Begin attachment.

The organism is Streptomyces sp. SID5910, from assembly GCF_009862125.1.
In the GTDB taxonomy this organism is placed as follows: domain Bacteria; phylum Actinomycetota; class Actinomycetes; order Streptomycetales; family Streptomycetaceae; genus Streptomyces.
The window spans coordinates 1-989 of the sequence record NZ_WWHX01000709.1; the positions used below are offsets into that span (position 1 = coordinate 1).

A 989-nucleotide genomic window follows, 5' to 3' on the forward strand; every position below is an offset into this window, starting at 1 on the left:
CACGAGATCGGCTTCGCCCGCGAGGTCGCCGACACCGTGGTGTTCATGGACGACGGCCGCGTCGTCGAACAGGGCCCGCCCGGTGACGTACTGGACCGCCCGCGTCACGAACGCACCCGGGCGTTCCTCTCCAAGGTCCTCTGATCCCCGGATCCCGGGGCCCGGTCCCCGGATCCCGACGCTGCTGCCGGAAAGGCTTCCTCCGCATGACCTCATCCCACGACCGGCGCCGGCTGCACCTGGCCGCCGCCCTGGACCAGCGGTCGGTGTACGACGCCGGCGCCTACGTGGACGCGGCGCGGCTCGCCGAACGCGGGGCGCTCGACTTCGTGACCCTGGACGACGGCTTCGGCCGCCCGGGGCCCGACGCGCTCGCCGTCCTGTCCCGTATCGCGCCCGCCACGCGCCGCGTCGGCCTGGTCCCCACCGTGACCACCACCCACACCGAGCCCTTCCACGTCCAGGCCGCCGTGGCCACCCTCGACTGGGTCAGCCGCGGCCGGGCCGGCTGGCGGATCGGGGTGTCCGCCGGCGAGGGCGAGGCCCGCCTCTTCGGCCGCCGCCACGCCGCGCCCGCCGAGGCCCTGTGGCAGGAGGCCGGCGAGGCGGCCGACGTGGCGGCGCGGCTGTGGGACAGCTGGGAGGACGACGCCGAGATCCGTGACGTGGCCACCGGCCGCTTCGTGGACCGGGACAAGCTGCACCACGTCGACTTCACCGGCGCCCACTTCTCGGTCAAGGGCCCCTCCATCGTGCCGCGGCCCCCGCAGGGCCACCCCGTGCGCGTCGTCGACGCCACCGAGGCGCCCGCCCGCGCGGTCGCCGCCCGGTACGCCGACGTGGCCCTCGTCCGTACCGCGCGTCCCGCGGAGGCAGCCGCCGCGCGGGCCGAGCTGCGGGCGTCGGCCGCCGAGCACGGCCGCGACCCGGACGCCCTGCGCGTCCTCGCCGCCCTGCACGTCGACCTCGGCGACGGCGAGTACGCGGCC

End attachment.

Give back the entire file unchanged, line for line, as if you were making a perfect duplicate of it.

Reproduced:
The organism is Streptomyces sp. SID5910, from assembly GCF_009862125.1.
In the GTDB taxonomy this organism is placed as follows: domain Bacteria; phylum Actinomycetota; class Actinomycetes; order Streptomycetales; family Streptomycetaceae; genus Streptomyces.
The window spans coordinates 1-989 of the sequence record NZ_WWHX01000709.1; the positions used below are offsets into that span (position 1 = coordinate 1).

A 989-nucleotide genomic window follows, 5' to 3' on the forward strand; every position below is an offset into this window, starting at 1 on the left:
CACGAGATCGGCTTCGCCCGCGAGGTCGCCGACACCGTGGTGTTCATGGACGACGGCCGCGTCGTCGAACAGGGCCCGCCCGGTGACGTACTGGACCGCCCGCGTCACGAACGCACCCGGGCGTTCCTCTCCAAGGTCCTCTGATCCCCGGATCCCGGGGCCCGGTCCCCGGATCCCGACGCTGCTGCCGGAAAGGCTTCCTCCGCATGACCTCATCCCACGACCGGCGCCGGCTGCACCTGGCCGCCGCCCTGGACCAGCGGTCGGTGTACGACGCCGGCGCCTACGTGGACGCGGCGCGGCTCGCCGAACGCGGGGCGCTCGACTTCGTGACCCTGGACGACGGCTTCGGCCGCCCGGGGCCCGACGCGCTCGCCGTCCTGTCCCGTATCGCGCCCGCCACGCGCCGCGTCGGCCTGGTCCCCACCGTGACCACCACCCACACCGAGCCCTTCCACGTCCAGGCCGCCGTGGCCACCCTCGACTGGGTCAGCCGCGGCCGGGCCGGCTGGCGGATCGGGGTGTCCGCCGGCGAGGGCGAGGCCCGCCTCTTCGGCCGCCGCCACGCCGCGCCCGCCGAGGCCCTGTGGCAGGAGGCCGGCGAGGCGGCCGACGTGGCGGCGCGGCTGTGGGACAGCTGGGAGGACGACGCCGAGATCCGTGACGTGGCCACCGGCCGCTTCGTGGACCGGGACAAGCTGCACCACGTCGACTTCACCGGCGCCCACTTCTCGGTCAAGGGCCCCTCCATCGTGCCGCGGCCCCCGCAGGGCCACCCCGTGCGCGTCGTCGACGCCACCGAGGCGCCCGCCCGCGCGGTCGCCGCCCGGTACGCCGACGTGGCCCTCGTCCGTACCGCGCGTCCCGCGGAGGCAGCCGCCGCGCGGGCCGAGCTGCGGGCGTCGGCCGCCGAGCACGGCCGCGACCCGGACGCCCTGCGCGTCCTCGCCGCCCTGCACGTCGACCTCGGCGACGGCGAGTACGCGGCC